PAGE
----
En aquel hospicio pasó Oliver los diez primeros meses de su vida. Transcurrido este tiempo, la junta parroquial lo envió a otro centro situado fuera de la ciudad donde vivían veinte o treinta huérfanos más. Los pobrecillos estaban sometidos a la crueldad de la señora Mann, una mujer cuya avaricia la llevaba a apropiarse del dinero que la parroquia destinaba a cada niño para su manutención. De modo, que aquellas indefensas criaturas pasaban mucha hambre, y la mayoría enfermaba de privación y frío.
El día de su noveno cumpleaños, Oliver se encontraba encerrado en la carbonera con otros dos compañeros. Los tres habían sido castigados por haber cometido el imperdonable pecado de decir que tenían hambre.

Esto no es una traducción, esto es parafrasear.

No sólo eso, ha metido muchas páginas, un capítulo y medio, en un par de parágrafos.  La dolorosa y agria escena de la muerte de la madre de Oliver  -muerta de hambre- no sale, las reflexiones del autor brillan por su ausencia.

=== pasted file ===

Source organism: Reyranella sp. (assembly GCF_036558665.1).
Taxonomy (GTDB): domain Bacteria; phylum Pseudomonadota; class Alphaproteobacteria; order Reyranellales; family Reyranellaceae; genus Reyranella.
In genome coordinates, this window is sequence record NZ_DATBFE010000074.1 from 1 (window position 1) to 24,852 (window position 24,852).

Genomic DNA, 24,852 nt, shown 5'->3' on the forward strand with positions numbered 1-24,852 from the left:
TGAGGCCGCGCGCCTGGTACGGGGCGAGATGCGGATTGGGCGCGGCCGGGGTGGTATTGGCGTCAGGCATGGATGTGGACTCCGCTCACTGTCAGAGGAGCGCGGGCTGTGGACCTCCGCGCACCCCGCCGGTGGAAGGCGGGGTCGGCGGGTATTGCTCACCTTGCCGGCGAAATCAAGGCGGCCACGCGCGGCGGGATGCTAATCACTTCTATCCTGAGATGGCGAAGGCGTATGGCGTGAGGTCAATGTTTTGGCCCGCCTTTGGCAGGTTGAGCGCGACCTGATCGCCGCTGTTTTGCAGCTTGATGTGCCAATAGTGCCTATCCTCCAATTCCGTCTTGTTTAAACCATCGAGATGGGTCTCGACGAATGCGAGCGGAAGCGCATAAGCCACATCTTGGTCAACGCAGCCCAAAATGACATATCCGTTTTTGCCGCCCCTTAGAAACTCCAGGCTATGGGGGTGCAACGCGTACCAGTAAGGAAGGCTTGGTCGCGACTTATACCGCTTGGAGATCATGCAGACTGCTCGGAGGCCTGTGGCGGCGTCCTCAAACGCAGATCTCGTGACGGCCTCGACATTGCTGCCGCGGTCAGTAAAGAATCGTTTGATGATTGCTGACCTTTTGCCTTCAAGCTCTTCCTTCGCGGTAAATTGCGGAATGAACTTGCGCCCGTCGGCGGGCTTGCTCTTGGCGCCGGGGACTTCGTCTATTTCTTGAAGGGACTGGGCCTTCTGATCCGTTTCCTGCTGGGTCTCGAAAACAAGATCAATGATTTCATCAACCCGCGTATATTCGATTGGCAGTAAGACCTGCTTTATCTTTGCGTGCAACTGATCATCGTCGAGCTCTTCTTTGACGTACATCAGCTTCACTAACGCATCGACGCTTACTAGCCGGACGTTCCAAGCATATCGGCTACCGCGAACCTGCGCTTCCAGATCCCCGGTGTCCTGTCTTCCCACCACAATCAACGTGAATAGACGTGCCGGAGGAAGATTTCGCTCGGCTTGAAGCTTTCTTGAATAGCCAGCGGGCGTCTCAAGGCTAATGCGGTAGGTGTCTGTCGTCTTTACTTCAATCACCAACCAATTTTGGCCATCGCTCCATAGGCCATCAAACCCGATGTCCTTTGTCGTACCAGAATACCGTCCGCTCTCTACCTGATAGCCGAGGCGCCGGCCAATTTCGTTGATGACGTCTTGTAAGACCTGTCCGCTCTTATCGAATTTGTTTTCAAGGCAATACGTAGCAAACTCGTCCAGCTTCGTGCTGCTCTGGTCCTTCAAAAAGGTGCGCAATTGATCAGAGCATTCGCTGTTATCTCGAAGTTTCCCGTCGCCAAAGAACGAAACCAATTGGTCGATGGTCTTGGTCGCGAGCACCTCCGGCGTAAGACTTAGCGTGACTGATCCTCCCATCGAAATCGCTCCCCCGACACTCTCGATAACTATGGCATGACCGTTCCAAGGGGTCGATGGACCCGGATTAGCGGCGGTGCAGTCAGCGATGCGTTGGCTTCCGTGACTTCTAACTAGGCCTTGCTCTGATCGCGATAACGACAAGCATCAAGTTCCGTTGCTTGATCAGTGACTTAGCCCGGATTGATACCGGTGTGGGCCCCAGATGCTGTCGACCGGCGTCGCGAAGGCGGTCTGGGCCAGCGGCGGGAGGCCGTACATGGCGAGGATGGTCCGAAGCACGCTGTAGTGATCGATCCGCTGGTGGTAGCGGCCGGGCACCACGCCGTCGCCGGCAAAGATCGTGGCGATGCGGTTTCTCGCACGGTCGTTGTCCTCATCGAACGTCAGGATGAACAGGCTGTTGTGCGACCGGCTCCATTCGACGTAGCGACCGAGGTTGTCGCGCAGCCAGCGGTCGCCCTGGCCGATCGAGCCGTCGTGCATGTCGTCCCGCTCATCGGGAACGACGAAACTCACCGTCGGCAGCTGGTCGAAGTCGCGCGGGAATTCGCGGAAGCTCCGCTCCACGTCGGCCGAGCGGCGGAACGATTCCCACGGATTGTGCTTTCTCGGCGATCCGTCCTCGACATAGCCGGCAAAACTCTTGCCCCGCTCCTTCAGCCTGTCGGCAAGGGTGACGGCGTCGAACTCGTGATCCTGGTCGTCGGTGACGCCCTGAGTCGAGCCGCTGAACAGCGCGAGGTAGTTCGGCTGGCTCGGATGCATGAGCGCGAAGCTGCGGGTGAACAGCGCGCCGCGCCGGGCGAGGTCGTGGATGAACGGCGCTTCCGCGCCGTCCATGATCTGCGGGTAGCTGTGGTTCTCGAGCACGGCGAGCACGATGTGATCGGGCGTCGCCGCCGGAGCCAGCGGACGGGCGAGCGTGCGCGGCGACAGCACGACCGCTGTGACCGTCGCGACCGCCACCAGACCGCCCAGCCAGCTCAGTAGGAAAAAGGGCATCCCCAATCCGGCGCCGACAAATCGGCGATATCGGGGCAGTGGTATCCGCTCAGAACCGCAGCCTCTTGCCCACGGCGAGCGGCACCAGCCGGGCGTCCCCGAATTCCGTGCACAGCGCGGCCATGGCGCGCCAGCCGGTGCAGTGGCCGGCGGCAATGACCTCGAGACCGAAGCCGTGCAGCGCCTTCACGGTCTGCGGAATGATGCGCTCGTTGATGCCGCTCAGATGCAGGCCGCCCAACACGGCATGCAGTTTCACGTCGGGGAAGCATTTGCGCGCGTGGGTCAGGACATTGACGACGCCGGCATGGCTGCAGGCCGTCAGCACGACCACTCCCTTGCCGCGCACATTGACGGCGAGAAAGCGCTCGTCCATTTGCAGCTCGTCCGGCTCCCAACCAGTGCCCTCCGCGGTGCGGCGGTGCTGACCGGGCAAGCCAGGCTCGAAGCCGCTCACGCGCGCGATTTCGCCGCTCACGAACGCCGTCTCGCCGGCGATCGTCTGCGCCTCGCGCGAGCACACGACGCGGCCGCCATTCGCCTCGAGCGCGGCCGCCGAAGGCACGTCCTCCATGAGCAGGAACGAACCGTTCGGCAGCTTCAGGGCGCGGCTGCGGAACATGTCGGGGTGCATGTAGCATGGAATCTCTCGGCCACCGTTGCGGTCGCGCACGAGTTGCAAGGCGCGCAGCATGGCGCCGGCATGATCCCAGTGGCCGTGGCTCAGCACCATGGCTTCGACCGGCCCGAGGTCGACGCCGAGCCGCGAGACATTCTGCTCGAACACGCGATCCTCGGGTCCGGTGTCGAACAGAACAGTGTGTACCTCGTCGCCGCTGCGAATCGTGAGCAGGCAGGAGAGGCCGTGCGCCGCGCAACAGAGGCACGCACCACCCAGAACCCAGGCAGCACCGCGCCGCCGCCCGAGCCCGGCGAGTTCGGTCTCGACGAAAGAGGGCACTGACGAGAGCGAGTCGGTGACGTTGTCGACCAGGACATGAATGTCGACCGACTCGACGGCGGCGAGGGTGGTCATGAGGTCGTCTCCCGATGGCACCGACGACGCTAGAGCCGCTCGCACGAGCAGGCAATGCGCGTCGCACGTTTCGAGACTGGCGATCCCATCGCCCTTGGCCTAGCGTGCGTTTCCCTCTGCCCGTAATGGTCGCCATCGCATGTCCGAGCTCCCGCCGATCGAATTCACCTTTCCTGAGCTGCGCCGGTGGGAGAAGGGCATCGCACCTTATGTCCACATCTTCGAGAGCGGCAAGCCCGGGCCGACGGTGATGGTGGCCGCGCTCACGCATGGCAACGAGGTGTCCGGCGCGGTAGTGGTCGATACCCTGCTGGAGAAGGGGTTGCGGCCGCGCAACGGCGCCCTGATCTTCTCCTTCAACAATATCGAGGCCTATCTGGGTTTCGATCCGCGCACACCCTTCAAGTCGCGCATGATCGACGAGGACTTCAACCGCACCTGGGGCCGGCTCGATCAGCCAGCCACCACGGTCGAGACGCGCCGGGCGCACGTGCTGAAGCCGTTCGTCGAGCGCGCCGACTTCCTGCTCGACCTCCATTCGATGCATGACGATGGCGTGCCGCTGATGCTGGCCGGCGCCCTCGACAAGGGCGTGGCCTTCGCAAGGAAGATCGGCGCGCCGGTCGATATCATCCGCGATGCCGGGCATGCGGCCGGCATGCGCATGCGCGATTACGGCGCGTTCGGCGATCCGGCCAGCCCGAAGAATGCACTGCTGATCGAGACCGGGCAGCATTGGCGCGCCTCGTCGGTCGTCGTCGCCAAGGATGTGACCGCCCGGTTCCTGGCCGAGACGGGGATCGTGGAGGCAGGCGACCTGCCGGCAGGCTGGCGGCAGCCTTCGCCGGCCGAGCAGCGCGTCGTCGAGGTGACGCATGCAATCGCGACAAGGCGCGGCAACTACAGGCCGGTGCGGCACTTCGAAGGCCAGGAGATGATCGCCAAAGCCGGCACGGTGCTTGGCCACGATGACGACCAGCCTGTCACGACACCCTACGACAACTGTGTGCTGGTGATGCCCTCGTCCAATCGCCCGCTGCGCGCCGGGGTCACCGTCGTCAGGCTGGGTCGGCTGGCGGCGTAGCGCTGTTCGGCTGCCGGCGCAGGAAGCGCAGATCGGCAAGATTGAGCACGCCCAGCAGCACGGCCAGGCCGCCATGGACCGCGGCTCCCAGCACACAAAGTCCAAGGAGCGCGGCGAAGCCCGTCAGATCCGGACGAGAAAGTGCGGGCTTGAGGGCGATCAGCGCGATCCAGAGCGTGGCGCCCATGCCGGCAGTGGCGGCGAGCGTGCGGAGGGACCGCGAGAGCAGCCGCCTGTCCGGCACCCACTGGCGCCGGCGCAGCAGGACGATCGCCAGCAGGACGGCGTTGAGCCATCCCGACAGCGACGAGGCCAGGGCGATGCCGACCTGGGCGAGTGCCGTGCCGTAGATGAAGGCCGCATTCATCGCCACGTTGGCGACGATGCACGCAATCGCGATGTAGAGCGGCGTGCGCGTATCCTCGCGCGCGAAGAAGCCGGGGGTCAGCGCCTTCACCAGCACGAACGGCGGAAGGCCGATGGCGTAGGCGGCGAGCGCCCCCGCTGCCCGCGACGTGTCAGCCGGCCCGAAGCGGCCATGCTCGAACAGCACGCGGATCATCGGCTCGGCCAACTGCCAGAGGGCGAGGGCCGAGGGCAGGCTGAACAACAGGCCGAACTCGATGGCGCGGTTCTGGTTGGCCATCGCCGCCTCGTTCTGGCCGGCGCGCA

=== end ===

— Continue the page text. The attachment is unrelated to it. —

Y se calla que esos niños así criados, se morían casi todos no simplemente enfermaban.

La parte equivalente en inglés es muy larga, la tengo que poner igual, para que vean la estafa, el engaño y la manipulación. “Treats of the place” quiere decir  “Encantos del lugar” donde Oliver nació (la ironía del autor inglés, desaparecida), que fue un asilo de pobres –workhouse en inglés, casa de trabajos porque a los pobres los internaban,  los hacían trabajar o morían de hambre- hospicio que dice el traductor da una idea equivocada de la cosa, las workhouses eran algo mucho más cruel y que se parece más a los campos de concentración de los nazis que a un asilo (explicado en un enlace al final del artículo.)